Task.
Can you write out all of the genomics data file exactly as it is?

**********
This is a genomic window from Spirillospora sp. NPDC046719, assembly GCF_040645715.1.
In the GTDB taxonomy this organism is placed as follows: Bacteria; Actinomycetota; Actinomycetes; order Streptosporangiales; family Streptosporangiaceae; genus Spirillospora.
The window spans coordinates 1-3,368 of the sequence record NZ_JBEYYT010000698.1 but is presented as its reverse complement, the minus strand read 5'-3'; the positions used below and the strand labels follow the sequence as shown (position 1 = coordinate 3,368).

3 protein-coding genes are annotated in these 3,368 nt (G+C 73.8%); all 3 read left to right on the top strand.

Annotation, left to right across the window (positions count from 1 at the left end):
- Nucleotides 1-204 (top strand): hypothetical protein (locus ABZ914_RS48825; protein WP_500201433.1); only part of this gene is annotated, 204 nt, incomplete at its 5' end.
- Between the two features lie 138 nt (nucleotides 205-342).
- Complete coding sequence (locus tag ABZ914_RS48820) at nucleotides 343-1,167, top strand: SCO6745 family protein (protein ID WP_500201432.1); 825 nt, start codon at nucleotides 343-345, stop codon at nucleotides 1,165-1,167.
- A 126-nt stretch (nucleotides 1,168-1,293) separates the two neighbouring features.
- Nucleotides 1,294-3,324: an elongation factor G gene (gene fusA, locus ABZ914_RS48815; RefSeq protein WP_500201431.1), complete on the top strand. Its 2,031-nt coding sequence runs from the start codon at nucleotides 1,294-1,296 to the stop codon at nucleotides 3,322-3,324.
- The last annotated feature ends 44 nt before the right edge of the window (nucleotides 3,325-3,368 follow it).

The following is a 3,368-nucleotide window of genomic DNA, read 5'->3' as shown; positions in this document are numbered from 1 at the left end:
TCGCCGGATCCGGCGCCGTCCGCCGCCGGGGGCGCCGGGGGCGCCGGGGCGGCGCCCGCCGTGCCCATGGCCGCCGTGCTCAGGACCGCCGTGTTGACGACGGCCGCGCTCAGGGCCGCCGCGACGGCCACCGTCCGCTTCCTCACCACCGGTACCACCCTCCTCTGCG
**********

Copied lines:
This is a genomic window from Spirillospora sp. NPDC046719, assembly GCF_040645715.1.
In the GTDB taxonomy this organism is placed as follows: Bacteria; Actinomycetota; Actinomycetes; order Streptosporangiales; family Streptosporangiaceae; genus Spirillospora.
The window spans coordinates 1-3,368 of the sequence record NZ_JBEYYT010000698.1 but is presented as its reverse complement, the minus strand read 5'-3'; the positions used below and the strand labels follow the sequence as shown (position 1 = coordinate 3,368).

3 protein-coding genes are annotated in these 3,368 nt (G+C 73.8%); all 3 read left to right on the top strand.

Annotation, left to right across the window (positions count from 1 at the left end):
- Nucleotides 1-204 (top strand): hypothetical protein (locus ABZ914_RS48825; protein WP_500201433.1); only part of this gene is annotated, 204 nt, incomplete at its 5' end.
- Between the two features lie 138 nt (nucleotides 205-342).
- Complete coding sequence (locus tag ABZ914_RS48820) at nucleotides 343-1,167, top strand: SCO6745 family protein (protein ID WP_500201432.1); 825 nt, start codon at nucleotides 343-345, stop codon at nucleotides 1,165-1,167.
- A 126-nt stretch (nucleotides 1,168-1,293) separates the two neighbouring features.
- Nucleotides 1,294-3,324: an elongation factor G gene (gene fusA, locus ABZ914_RS48815; RefSeq protein WP_500201431.1), complete on the top strand. Its 2,031-nt coding sequence runs from the start codon at nucleotides 1,294-1,296 to the stop codon at nucleotides 3,322-3,324.
- The last annotated feature ends 44 nt before the right edge of the window (nucleotides 3,325-3,368 follow it).

The following is a 3,368-nucleotide window of genomic DNA, read 5'->3' as shown; positions in this document are numbered from 1 at the left end:
TCGCCGGATCCGGCGCCGTCCGCCGCCGGGGGCGCCGGGGGCGCCGGGGCGGCGCCCGCCGTGCCCATGGCCGCCGTGCTCAGGACCGCCGTGTTGACGACGGCCGCGCTCAGGGCCGCCGCGACGGCCACCGTCCGCTTCCTCACCACCGGTACCACCCTCCTCTGCG